Giorgio Vasari And His Influence On Art History

The author of the first comprehensive history of Western art

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St Luke Painting the Virgin (c. 1565) by Giorgio Vasari (St Luke a self-portrait). Fresco. Santa Annunziata, Florence, Italy. Image source Wikimedia Commons (public domain)

For those readers who have studied art history before, the name Giorgio Vasari will likely be very familiar. For those who haven’t, I expect you’ve probably never heard of him.

Giorgio Vasari was an artist and architect who lived and worked in 16th century Florence. He was remarkably productive during his lifetime (1511–1574), commissioned to decorate palace halls and plan some of the most notable buildings and piazzas in Tuscany. The Uffizi Palace in Florence, for instance, was in large-part designed by Vasari.

Successful as he was as an artist and architect, Vasari is principally remembered today as one of the very earliest historians of art.

In the study of art, he stands not only an as important resource on Italian painters and sculptors — he was personally acquainted with the likes of Raphael and Michelangelo — he was also a pioneer of the field, someone who had an immense influence on how later generations viewed the course of Western art. Much of that influence is celebrated. Some of it is questioned.

The central body of work related to Vasari is a series of biographies of Italian painters and sculptors titled Lives of the Artists. Vasari worked on the text for several decades, building up a sourcebook of artists’ careers from three centuries of recent history.

First published in 1550, and later reworked and expanded into a second and more definitive version of 1568, the Lives of the Artists gives an account of the careers of over thirty Italian artists, telling the story of the growth of art from Giotto in the 14th century to Michelangelo in the 16th century.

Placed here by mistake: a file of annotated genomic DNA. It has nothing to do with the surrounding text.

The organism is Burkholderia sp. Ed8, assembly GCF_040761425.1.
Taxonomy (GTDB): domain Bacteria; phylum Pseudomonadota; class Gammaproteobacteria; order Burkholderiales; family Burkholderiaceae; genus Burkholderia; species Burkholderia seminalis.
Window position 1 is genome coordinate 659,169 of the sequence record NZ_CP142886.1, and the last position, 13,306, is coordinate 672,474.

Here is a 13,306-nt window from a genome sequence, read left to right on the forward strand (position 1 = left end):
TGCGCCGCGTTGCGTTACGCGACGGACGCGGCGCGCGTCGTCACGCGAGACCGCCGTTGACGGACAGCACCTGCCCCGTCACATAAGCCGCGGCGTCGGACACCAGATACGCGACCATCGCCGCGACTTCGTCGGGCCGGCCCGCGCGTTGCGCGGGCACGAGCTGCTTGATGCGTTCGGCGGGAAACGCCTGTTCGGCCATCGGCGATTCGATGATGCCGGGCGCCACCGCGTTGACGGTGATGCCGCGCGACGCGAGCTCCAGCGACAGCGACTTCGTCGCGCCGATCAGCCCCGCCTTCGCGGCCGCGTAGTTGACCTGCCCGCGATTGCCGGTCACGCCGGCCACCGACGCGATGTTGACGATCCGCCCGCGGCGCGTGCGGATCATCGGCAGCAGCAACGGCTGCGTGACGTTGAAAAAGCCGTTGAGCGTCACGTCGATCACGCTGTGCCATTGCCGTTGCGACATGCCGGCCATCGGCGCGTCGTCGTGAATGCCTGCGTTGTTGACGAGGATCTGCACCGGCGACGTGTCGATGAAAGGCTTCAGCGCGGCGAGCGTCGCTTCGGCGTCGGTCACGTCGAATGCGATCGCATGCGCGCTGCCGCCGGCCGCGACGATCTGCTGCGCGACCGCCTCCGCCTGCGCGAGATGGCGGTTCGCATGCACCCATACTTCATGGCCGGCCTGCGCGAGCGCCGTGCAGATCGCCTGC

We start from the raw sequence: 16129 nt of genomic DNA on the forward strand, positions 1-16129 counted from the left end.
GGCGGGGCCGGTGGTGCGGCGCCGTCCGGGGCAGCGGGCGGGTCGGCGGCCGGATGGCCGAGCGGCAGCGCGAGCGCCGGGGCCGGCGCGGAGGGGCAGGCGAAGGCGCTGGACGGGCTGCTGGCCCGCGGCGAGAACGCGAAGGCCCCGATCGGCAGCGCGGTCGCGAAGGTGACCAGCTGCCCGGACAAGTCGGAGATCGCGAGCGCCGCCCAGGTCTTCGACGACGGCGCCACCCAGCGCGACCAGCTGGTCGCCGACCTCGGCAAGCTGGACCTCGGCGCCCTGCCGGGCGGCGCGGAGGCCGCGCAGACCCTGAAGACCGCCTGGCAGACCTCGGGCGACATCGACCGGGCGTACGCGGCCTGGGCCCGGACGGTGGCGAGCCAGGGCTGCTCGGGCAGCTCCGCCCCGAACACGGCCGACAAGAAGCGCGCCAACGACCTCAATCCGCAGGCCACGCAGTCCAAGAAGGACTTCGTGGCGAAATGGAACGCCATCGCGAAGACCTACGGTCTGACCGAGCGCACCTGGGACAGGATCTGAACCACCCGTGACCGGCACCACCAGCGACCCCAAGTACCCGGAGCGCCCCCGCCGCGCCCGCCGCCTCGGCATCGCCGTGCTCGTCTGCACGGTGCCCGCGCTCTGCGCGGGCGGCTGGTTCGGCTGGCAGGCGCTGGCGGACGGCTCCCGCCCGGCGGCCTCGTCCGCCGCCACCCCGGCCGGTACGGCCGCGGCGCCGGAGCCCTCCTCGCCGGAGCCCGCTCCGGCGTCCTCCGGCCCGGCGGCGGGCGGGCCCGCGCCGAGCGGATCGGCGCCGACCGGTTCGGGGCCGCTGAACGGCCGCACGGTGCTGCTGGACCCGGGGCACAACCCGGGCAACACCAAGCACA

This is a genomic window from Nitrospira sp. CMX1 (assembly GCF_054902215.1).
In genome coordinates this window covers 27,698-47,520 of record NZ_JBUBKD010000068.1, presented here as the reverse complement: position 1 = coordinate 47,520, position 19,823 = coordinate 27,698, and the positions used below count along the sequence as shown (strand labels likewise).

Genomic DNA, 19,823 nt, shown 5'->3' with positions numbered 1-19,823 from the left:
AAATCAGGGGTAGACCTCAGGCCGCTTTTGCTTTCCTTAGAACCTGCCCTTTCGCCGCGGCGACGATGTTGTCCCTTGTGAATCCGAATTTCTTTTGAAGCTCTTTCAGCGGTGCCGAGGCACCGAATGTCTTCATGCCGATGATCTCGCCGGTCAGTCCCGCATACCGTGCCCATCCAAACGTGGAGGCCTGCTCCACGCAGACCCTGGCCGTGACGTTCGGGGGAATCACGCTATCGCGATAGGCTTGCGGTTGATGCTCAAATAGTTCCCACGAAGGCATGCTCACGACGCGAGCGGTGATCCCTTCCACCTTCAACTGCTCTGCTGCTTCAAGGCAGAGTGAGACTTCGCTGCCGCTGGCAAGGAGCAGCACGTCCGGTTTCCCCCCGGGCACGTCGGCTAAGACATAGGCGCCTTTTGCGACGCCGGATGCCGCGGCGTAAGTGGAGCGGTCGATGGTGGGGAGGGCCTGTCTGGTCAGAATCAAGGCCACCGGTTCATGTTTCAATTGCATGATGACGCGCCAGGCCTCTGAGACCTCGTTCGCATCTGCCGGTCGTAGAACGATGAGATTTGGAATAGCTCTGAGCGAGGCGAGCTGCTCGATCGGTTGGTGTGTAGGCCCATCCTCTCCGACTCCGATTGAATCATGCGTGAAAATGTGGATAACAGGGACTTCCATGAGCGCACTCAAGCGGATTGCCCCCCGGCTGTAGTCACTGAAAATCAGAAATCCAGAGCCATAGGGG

The long-standing importance of the book is two-fold: firstly, it was the first time anybody had attempted to write a systematic history of art, complete with a theoretical framework for how art was thought to have developed. There were no reference books for Vasari to work from, and only a handful of texts that recalled the work of artists from previous centuries. Vasari worked largely from his own research and his intimate knowledge (and memory) of art from his own country.

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Giorgio Vasari’s ‘Self-portrait’ painted between 1550 and 1567. Source Wikimedia Commons

Much of the book is taken up with written evocations of actual paintings, descriptions that are often gilded with praise. As such, the book is as much an inventory of Italian art, and for many centuries after Vasari, historians turned to the Lives as a guide to the artworks of lesser and well-known artists.

The second reason that Vasari’s Lives is considered so important is that he bequeathed a model of artistic development that has persisted and still underpins much of how we think about the story of art.